- Union calls an end to Paris Metro strike after six weeks
- Macron rushed from Paris theatre after protesters break in
- France faces more street protests as pension strikes continue on Thursday
Demonstrators shouted slogans denouncing the police, President Emmanuel Macron and his pension reforms that have triggered the longest French transport strike in decades.
This was the latest of the weekly demonstrations held every Saturday by the yellow vest movement since November 2018, and which have been boosted by opposition to the pension reforms.
Police said 15 people were arrested after police tried to disperse a bloc at the head of the protest in northern Paris.
“The street is ours,” some protesters chanted. “Macron, we're going to come for you, in your home.”
Police fired tear gas as they came under a hail of projectiles, AFP reporters witnessed.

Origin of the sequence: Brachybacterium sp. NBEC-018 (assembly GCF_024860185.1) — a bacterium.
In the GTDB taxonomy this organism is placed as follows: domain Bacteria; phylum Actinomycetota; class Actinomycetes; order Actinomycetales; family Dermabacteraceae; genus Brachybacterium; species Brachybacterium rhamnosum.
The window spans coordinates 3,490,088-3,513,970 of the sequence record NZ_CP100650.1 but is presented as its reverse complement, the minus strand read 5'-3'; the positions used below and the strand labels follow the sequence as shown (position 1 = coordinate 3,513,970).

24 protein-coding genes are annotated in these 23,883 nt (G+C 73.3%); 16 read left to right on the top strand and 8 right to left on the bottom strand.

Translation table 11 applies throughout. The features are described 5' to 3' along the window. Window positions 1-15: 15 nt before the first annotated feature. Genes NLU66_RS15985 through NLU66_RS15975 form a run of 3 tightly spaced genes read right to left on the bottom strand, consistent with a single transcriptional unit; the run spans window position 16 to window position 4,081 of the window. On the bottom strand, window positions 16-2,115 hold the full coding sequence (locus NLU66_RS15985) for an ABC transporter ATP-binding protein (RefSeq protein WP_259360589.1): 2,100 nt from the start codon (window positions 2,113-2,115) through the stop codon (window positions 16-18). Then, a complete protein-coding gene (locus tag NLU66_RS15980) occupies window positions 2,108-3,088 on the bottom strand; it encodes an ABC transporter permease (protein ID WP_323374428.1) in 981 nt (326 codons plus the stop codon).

Annie Moukam, a 58-year-old teacher participating in the protest, said too many people in France were suffering.
“We're suffocating with this government who wants to put us on our knees,” Moukam said. “It's out of the question that he (Macron) touches our pensions. We have worked all our lives to be able to leave with a dignified retirement. It's exactly that that he is challenging.”
The rallies came on the 45th day of a strike that has hit train and metro traffic and caused misery for millions of commuters in Paris especially.
However the number of rail workers still on strike had dwindled the past weeks, with trains services largely running as usual. In Paris, the Unsa rail union announced on Saturday that it would temporarily suspend its strike action.
Macron's reforms aim to forge a single pensions system from the country's 42 separate regimes.
The various systems currently in place offer early retirement and other benefits to some public-sector workers as well as lawyers, physical therapists and even Paris Opera employees.
Critics say the reform will force millions of people to work longer for a smaller pension.
The transport unions have joined forces with the yellow vests, who accuse Macron of ruling on behalf of an urban elite while ignoring people in the provinces and the countryside, many of whom struggle to make ends meet.